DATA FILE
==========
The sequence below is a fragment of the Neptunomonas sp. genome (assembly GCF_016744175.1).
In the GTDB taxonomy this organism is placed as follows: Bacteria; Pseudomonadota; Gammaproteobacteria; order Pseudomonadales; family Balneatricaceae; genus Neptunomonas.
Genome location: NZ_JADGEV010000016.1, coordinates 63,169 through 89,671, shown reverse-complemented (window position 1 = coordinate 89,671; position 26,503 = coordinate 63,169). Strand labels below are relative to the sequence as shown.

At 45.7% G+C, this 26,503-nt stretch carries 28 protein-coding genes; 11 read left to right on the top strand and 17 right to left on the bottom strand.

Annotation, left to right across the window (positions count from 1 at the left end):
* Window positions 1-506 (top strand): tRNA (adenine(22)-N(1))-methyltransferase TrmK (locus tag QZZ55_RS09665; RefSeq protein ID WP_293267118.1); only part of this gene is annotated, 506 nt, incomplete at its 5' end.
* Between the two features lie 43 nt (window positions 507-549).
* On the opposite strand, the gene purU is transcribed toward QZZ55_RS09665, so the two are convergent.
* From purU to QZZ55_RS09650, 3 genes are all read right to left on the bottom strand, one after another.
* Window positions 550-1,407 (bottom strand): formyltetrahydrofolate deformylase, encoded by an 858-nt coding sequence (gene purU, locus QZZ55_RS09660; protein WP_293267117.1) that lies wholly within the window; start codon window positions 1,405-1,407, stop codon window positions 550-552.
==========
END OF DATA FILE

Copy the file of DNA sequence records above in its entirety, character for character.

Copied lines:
The sequence below is a fragment of the Neptunomonas sp. genome (assembly GCF_016744175.1).
In the GTDB taxonomy this organism is placed as follows: Bacteria; Pseudomonadota; Gammaproteobacteria; order Pseudomonadales; family Balneatricaceae; genus Neptunomonas.
Genome location: NZ_JADGEV010000016.1, coordinates 63,169 through 89,671, shown reverse-complemented (window position 1 = coordinate 89,671; position 26,503 = coordinate 63,169). Strand labels below are relative to the sequence as shown.

At 45.7% G+C, this 26,503-nt stretch carries 28 protein-coding genes; 11 read left to right on the top strand and 17 right to left on the bottom strand.

Annotation, left to right across the window (positions count from 1 at the left end):
* Window positions 1-506 (top strand): tRNA (adenine(22)-N(1))-methyltransferase TrmK (locus tag QZZ55_RS09665; RefSeq protein ID WP_293267118.1); only part of this gene is annotated, 506 nt, incomplete at its 5' end.
* Between the two features lie 43 nt (window positions 507-549).
* On the opposite strand, the gene purU is transcribed toward QZZ55_RS09665, so the two are convergent.
* From purU to QZZ55_RS09650, 3 genes are all read right to left on the bottom strand, one after another.
* Window positions 550-1,407 (bottom strand): formyltetrahydrofolate deformylase, encoded by an 858-nt coding sequence (gene purU, locus QZZ55_RS09660; protein WP_293267117.1) that lies wholly within the window; start codon window positions 1,405-1,407, stop codon window positions 550-552.